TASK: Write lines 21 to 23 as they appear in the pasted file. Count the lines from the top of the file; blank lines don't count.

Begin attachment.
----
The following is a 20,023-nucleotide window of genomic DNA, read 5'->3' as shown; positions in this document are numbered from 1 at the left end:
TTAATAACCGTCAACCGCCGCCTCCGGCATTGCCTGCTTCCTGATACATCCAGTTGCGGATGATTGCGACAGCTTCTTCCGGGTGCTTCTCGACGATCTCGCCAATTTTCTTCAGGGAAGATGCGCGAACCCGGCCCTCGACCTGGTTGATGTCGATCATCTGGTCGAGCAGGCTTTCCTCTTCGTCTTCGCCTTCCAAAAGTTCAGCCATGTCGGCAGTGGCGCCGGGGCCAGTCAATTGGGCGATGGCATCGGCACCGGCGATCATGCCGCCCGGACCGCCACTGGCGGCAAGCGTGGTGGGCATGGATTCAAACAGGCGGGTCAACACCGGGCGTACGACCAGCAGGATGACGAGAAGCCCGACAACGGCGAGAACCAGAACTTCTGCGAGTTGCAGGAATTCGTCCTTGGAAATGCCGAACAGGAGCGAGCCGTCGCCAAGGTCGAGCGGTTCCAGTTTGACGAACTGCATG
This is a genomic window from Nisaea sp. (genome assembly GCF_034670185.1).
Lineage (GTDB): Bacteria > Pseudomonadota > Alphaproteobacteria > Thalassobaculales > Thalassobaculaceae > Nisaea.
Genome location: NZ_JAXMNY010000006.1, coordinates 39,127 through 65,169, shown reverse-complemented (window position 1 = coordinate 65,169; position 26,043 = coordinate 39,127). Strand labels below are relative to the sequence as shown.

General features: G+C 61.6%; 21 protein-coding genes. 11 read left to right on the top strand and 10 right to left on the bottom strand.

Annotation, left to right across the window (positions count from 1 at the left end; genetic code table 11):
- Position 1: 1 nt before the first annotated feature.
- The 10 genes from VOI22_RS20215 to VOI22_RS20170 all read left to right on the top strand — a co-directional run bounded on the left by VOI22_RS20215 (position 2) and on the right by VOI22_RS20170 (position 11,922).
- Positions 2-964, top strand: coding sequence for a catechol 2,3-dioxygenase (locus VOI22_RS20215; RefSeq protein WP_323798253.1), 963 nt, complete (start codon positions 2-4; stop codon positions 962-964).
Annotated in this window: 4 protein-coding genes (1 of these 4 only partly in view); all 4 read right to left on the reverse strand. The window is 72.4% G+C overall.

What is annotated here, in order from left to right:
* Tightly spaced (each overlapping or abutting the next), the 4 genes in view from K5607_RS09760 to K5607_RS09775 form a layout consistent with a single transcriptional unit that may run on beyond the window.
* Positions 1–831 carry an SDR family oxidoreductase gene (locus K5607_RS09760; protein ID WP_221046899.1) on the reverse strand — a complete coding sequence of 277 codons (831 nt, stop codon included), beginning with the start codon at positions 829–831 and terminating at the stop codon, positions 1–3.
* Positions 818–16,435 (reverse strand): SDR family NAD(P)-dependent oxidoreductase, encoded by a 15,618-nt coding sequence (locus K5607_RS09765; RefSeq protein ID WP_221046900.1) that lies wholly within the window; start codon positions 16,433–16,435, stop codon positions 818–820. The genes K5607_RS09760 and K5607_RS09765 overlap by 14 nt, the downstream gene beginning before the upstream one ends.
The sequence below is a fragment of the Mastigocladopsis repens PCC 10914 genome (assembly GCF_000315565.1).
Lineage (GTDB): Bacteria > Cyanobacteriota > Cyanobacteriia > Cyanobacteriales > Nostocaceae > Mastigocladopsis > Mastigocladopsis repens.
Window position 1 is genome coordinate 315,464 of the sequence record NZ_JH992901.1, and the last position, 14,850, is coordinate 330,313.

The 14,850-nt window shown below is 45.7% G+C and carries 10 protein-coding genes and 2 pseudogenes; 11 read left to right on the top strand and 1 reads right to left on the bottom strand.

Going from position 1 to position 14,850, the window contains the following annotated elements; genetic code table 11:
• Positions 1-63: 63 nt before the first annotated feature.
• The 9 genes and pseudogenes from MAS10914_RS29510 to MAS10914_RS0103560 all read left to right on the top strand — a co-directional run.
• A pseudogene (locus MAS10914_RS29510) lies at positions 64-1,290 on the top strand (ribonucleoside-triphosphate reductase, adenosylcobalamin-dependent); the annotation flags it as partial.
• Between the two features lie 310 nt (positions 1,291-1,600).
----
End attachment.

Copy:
• Positions 1-63: 63 nt before the first annotated feature.
• The 9 genes and pseudogenes from MAS10914_RS29510 to MAS10914_RS0103560 all read left to right on the top strand — a co-directional run.
• A pseudogene (locus MAS10914_RS29510) lies at positions 64-1,290 on the top strand (ribonucleoside-triphosphate reductase, adenosylcobalamin-dependent); the annotation flags it as partial.